Place pans from the oven on a cooling rack and let stand for 5-10 minutes (unless otherwise noted). With cakes, make sure your cooling rack is higher than 2 inches from the countertop, to avoid condensation forming, creating a slightly soggy bottom. To elevate your cooling rack you can use four glasses underneath each corner.


  • Cupcake Baking 101: 
    • The easiest way to fill cupcake liners is using an ice cream or cookie scoop for perfect uniform cupcakes. A 1-1.5 ounce scooper works well for standard size cupcakes while a .5-.7 ounce scooper will fill mini cupcake liners. If you don't have an ice cream scoop, another clean and flawless method is to fill a plastci sandwich bag or piping bag with batter, snip off the corner or tip and squeeze into the cupcake liners. {VIDEO} How To Fill A Cupcake Pan With Batter (4 Ways)
    • With cupcakes (standard size), it is important to fill each cup only 1/2-2/3 full so the batter doesn’t rise too high and spill over the top, but if you do not fill them up enough you will have a gap between the cupcake and the top of the cupcake liner. For perfectly domed cupcakes (instead of flat tops) preheat the oven to 400 degrees F, place the pan in the center rack of the oven, shut the oven door and then reduce oven temperature to 350 degrees F (or baking temperature stated in recipe). This burst of heat will cook and set the outside of the cupcake (which like in most foods, the outside cooks first). The center of the cupcake will then bake up and the cupcake will start to rise as if it is baking up in its cooked outer shell, instead of baking up and spreading over the sides, or deflating. This is a somewhat uncommon trick that every baker should try, for perfectly shaped cupcakes, with a nice rounded top.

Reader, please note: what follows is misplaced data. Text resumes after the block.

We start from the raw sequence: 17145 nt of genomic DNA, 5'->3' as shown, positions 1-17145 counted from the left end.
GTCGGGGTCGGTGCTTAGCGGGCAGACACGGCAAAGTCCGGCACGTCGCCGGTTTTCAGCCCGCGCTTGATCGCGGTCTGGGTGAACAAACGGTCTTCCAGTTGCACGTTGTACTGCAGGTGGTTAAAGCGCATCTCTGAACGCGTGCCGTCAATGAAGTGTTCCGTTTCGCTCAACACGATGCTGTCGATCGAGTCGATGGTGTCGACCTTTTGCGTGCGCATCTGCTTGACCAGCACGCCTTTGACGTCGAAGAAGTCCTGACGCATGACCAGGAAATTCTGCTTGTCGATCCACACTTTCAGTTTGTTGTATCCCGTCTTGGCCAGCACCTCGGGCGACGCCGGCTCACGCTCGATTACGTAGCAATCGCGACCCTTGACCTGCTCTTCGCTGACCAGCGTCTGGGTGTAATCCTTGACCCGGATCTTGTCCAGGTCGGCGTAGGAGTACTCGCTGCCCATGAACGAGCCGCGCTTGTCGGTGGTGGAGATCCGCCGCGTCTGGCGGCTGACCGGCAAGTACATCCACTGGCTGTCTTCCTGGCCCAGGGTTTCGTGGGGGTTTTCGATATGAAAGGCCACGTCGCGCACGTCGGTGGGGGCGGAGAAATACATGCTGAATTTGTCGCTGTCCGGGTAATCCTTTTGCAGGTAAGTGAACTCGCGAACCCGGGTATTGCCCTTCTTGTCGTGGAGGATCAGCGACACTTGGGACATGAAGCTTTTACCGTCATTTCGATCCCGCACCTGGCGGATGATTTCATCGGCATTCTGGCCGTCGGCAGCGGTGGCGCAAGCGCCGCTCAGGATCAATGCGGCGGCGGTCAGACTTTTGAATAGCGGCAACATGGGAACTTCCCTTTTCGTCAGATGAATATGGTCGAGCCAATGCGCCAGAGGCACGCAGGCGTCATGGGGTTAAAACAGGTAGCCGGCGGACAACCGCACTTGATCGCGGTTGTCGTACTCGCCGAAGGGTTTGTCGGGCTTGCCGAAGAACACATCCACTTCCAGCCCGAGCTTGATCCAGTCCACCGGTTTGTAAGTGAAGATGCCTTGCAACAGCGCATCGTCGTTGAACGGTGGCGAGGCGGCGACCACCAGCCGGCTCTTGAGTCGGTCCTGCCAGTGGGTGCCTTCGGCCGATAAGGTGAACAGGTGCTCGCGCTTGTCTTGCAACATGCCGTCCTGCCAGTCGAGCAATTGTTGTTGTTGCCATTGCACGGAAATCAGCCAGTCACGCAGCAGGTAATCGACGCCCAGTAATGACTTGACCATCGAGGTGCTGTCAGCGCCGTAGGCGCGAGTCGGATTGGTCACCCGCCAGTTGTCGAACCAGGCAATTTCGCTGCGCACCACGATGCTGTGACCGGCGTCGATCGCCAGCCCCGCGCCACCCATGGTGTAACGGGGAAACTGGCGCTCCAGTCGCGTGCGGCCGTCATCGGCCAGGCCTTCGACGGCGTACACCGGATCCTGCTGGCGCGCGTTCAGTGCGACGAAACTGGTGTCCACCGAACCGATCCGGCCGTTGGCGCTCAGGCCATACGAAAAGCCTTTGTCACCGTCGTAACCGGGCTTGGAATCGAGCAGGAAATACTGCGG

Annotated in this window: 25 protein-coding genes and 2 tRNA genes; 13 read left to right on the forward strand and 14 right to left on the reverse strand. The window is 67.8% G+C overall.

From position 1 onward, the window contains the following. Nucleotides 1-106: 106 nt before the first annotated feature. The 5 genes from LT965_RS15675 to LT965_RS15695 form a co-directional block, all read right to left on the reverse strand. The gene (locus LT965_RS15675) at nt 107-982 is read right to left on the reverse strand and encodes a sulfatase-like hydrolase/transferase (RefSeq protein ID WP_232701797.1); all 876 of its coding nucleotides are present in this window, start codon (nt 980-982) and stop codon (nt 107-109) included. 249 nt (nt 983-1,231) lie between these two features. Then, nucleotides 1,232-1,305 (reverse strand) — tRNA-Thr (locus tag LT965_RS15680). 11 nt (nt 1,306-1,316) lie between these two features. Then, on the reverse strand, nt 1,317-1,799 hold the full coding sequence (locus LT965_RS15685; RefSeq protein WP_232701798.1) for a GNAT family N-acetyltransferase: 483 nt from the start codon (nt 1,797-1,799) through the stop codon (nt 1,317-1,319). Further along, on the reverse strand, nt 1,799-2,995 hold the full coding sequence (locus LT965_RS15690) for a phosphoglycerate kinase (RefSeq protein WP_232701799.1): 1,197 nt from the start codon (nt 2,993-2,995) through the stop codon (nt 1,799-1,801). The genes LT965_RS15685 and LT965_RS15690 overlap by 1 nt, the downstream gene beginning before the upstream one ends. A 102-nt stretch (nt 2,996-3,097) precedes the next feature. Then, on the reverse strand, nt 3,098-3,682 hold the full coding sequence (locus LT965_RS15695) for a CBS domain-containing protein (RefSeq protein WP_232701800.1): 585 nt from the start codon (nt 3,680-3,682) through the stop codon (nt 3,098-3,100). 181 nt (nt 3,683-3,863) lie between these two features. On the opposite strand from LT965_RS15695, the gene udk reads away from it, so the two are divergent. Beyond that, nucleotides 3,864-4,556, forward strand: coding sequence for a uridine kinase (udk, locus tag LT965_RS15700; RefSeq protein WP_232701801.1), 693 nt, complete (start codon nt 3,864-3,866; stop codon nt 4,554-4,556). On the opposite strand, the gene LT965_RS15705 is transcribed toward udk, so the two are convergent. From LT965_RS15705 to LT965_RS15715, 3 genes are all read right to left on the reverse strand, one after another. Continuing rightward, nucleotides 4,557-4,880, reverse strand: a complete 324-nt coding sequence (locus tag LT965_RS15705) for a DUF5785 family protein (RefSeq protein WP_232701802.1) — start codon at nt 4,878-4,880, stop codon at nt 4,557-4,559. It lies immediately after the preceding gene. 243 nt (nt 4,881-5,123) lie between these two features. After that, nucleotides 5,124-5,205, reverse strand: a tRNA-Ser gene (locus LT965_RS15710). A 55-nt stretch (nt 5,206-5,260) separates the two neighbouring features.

• Most cupcake recipes can be converted into mini cupcakes to yield over two times the amount of standard size cupcakes. Simply use a mini cupcake pan and mini baking cups/cupcake liners instead of the standard size and cut the baking time in half (most standard size cupcakes take between 16-20 minutes while minis take around 8-12 minutes) 
  • Cake Baking 101